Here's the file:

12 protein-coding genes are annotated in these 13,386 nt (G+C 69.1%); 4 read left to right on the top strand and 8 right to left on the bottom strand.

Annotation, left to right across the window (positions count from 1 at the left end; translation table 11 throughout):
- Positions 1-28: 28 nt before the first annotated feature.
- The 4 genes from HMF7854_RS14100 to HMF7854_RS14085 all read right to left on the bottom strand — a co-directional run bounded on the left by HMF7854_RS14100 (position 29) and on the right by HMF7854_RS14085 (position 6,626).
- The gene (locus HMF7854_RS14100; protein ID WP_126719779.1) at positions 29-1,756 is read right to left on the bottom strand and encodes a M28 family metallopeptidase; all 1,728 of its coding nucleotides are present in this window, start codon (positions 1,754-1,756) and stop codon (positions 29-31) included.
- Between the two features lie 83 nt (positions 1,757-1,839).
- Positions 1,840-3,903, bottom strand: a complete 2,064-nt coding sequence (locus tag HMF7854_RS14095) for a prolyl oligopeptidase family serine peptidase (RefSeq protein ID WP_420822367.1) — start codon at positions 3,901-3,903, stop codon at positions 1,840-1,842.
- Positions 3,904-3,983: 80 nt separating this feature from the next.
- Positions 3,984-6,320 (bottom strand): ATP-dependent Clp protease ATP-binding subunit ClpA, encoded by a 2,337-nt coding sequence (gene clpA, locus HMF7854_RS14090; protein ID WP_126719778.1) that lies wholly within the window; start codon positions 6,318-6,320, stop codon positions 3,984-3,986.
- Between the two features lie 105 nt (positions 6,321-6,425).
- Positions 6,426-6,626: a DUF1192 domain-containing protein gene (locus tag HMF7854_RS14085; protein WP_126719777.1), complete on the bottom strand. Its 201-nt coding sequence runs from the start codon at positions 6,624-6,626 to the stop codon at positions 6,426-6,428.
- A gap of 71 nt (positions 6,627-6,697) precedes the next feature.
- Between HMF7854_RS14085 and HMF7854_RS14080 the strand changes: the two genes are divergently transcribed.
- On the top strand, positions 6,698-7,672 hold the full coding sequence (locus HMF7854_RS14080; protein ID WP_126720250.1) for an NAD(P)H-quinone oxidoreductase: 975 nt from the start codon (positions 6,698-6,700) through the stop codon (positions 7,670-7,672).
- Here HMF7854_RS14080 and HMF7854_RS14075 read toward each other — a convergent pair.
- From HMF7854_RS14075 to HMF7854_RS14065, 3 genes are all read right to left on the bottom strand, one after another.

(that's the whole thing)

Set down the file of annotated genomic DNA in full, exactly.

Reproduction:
12 protein-coding genes are annotated in these 13,386 nt (G+C 69.1%); 4 read left to right on the top strand and 8 right to left on the bottom strand.

Annotation, left to right across the window (positions count from 1 at the left end; translation table 11 throughout):
- Positions 1-28: 28 nt before the first annotated feature.
- The 4 genes from HMF7854_RS14100 to HMF7854_RS14085 all read right to left on the bottom strand — a co-directional run bounded on the left by HMF7854_RS14100 (position 29) and on the right by HMF7854_RS14085 (position 6,626).
- The gene (locus HMF7854_RS14100; protein ID WP_126719779.1) at positions 29-1,756 is read right to left on the bottom strand and encodes a M28 family metallopeptidase; all 1,728 of its coding nucleotides are present in this window, start codon (positions 1,754-1,756) and stop codon (positions 29-31) included.
- Between the two features lie 83 nt (positions 1,757-1,839).
- Positions 1,840-3,903, bottom strand: a complete 2,064-nt coding sequence (locus tag HMF7854_RS14095) for a prolyl oligopeptidase family serine peptidase (RefSeq protein ID WP_420822367.1) — start codon at positions 3,901-3,903, stop codon at positions 1,840-1,842.
- Positions 3,904-3,983: 80 nt separating this feature from the next.
- Positions 3,984-6,320 (bottom strand): ATP-dependent Clp protease ATP-binding subunit ClpA, encoded by a 2,337-nt coding sequence (gene clpA, locus HMF7854_RS14090; protein ID WP_126719778.1) that lies wholly within the window; start codon positions 6,318-6,320, stop codon positions 3,984-3,986.
- Between the two features lie 105 nt (positions 6,321-6,425).
- Positions 6,426-6,626: a DUF1192 domain-containing protein gene (locus tag HMF7854_RS14085; protein WP_126719777.1), complete on the bottom strand. Its 201-nt coding sequence runs from the start codon at positions 6,624-6,626 to the stop codon at positions 6,426-6,428.
- A gap of 71 nt (positions 6,627-6,697) precedes the next feature.
- Between HMF7854_RS14085 and HMF7854_RS14080 the strand changes: the two genes are divergently transcribed.
- On the top strand, positions 6,698-7,672 hold the full coding sequence (locus HMF7854_RS14080; protein ID WP_126720250.1) for an NAD(P)H-quinone oxidoreductase: 975 nt from the start codon (positions 6,698-6,700) through the stop codon (positions 7,670-7,672).
- Here HMF7854_RS14080 and HMF7854_RS14075 read toward each other — a convergent pair.
- From HMF7854_RS14075 to HMF7854_RS14065, 3 genes are all read right to left on the bottom strand, one after another.